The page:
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Working Through the Community




Jan 16, 2001


Jonathan Peizer

This is a very good point. When I work with NGOs or civil society communities, I focus very much on "trusted source relationships". Who knows who, who works with who and who respects who. In the end, and for better or worse organizationally, many civil society initiatives are extremely personality based. While this is not necessarily the best way to run an enterprise, the benefit on the not-for-profit side is that people in this sector are willing to invest their heart & soul (and thus their personalities) into the endeavors to keep them afloat, even with limited resources. People (and de facto organizations) in these situations are more likely to be influenced by others whom they trust that have had a good experience with technology and who have made it work for them. Commercial enterprises on the other hand do not have to be sold like this. They have a bottom line focus on revenue generation through efficiency and productivity, and understand technology provides them an edge in meeting their objective.

I have a modus operandi when implementing technology projects. Because they are not intuitive, people tend to get defensive and put up "blocks" when confronted with something they don't understand. So I never try to push any solution. Instead if I am working with multiple groups, I always look for the so called "early adopters" and work with them to create a successful solution. It is the nature of people that if they look over the fence and see something that works for someone else, they want to try it as well. So the secret is pulling people into using technology rather than pushing it upon them. You create a success with those who are interested first, and in fact don't work with those who aren't in the first phase. However, you always leave the door open for them to come in later and be sure to advertise your successes. I've used this methodology successfully in the operational and programmatic IT sphere within and across countries.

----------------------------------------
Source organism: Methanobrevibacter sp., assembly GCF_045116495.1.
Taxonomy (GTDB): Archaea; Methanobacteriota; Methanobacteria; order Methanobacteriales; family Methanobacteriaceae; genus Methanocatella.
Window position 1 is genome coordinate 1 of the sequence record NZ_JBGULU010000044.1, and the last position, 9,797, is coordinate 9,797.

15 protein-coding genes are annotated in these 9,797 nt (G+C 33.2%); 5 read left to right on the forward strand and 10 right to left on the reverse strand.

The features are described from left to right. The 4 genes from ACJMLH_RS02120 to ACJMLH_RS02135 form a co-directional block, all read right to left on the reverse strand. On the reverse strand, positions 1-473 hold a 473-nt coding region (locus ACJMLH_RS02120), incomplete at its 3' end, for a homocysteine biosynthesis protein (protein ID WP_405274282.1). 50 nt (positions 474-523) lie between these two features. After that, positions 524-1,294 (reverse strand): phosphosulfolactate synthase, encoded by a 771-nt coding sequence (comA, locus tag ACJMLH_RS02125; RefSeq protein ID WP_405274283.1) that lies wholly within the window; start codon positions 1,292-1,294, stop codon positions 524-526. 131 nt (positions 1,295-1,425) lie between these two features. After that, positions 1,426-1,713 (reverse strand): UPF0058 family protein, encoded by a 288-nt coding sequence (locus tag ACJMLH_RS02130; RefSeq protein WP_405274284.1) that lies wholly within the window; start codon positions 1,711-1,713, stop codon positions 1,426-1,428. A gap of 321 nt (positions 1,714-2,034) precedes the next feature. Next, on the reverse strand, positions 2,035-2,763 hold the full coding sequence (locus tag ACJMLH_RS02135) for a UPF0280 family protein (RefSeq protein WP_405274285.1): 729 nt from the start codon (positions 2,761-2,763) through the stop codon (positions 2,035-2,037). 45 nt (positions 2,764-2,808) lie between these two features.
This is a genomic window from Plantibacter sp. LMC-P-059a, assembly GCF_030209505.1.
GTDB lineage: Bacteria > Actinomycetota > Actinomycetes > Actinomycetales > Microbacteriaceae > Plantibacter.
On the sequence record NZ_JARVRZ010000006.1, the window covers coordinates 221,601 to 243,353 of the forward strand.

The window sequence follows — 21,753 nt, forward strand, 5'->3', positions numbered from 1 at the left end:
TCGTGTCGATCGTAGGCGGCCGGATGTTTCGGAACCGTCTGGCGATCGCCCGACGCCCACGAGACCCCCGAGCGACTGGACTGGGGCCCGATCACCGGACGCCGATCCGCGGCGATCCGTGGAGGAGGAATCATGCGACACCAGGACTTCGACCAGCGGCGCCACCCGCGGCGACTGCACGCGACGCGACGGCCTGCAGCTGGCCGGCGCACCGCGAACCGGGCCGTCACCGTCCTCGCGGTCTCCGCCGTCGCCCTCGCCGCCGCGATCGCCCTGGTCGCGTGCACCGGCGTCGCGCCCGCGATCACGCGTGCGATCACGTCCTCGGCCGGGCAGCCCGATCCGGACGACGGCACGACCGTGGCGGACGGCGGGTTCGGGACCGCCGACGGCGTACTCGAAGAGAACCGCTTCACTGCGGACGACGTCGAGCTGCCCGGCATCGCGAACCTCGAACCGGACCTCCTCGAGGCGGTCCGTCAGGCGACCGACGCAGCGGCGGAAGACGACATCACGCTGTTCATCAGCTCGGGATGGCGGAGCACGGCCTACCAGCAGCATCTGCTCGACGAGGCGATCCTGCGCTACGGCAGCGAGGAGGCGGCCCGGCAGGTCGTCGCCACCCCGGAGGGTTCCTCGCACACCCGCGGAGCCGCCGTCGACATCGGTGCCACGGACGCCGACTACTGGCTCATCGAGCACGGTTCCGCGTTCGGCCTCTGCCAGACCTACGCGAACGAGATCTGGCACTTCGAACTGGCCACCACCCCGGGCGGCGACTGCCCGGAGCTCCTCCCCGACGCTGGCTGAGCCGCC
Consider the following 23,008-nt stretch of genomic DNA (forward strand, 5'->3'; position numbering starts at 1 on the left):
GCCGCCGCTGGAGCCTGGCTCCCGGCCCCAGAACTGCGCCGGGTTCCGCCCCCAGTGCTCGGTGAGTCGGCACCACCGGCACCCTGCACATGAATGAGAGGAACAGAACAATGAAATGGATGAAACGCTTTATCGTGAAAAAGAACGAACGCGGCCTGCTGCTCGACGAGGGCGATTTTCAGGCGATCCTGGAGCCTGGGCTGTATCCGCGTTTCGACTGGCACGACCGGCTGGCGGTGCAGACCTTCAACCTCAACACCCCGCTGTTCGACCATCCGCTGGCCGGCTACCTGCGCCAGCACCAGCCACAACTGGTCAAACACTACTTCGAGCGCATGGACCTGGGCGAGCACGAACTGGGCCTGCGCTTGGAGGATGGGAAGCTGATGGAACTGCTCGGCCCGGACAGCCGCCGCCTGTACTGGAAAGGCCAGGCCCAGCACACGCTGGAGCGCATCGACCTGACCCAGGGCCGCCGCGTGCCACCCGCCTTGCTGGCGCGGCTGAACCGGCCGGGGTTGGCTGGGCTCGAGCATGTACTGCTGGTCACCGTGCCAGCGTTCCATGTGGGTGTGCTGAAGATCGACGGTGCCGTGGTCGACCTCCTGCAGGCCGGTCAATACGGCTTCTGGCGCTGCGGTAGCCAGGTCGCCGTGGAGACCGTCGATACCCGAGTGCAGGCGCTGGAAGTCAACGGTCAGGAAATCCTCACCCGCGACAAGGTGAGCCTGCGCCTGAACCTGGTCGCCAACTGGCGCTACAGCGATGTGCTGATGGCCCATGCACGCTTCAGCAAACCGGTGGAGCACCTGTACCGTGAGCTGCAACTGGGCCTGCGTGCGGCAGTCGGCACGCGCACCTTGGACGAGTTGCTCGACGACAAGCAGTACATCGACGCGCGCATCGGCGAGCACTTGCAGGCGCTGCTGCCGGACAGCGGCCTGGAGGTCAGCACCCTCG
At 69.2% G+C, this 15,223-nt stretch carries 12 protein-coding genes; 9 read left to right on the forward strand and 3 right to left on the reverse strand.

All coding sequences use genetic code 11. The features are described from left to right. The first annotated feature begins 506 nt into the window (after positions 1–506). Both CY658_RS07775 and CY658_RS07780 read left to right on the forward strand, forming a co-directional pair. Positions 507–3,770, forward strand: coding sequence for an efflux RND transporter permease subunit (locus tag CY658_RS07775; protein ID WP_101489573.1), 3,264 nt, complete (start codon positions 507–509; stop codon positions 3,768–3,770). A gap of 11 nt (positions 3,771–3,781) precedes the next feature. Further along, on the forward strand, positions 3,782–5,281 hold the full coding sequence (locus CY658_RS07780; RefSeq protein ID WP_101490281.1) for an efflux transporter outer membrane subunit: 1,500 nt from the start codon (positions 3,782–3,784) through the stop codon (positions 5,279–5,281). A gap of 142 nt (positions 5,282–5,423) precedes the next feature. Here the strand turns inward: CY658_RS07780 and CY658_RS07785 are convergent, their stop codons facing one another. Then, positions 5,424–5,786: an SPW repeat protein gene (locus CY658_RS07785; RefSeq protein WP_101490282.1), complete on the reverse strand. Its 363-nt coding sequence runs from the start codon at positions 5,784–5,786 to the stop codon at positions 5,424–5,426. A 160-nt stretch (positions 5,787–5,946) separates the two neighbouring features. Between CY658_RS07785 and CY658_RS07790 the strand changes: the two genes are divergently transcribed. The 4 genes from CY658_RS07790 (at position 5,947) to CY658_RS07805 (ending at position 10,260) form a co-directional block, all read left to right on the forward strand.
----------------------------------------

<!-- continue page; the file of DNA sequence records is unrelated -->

One of the real problems with technology solutions is that they can be costly failures if not implemented correctly. There is a higher degree of failure if human technology resources are scarce -- this is the case in most not-for-profit environments. Basically one cannot afford a failure in this environment, because people will be much less likely to try again and spend precious resources. Technology is still looked upon as somewhat of a diversion from mission in the not-for-profit sector. Organizations spend money on what looks like an administrative cost rather than doing the primary work of the organization or initiative. The reality is that partly as a result of the Internet and partly as a result of more user friendly technology overall, IT has moved from a back office to a front office benefit that can improve program delivery. But that still is not very well understood in the not-for-profit community.

To mitigate IT project failure it's best to spend limited resources on projects, people and organizations who proactively wish the project to succeed. Therefore the "pull" methodology also focuses IT implementation resources on the people who want the project to succeed rather than on those who are skeptical or defensive about it at the outset. These people become less skeptical when they see positive results and a successful project, but are far more likely to have an adverse affect on a successful implementation if they are dragged into it kicking and screaming in the first phase.

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